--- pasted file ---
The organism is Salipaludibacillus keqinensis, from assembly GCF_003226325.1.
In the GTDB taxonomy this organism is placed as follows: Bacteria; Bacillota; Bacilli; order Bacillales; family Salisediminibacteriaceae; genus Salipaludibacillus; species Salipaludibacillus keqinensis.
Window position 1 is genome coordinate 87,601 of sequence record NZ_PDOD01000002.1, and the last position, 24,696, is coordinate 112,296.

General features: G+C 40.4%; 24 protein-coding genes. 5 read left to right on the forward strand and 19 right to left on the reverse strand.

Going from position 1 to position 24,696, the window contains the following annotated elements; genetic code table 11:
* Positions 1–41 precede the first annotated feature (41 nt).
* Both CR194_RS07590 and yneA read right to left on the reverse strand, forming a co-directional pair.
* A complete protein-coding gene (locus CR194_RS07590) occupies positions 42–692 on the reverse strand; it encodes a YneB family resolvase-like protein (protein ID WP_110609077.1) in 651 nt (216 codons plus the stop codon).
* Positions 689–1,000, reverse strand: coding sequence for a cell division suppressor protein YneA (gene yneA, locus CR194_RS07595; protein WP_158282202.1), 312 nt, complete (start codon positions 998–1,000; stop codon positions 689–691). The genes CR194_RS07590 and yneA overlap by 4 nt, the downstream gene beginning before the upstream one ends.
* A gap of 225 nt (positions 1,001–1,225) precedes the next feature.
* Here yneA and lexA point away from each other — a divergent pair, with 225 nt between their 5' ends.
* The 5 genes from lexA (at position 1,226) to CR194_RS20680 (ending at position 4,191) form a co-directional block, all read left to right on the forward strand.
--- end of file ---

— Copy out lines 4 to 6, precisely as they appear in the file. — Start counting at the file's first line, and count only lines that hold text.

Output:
General features: G+C 40.4%; 24 protein-coding genes. 5 read left to right on the forward strand and 19 right to left on the reverse strand.

Going from position 1 to position 24,696, the window contains the following annotated elements; genetic code table 11:
* Positions 1–41 precede the first annotated feature (41 nt).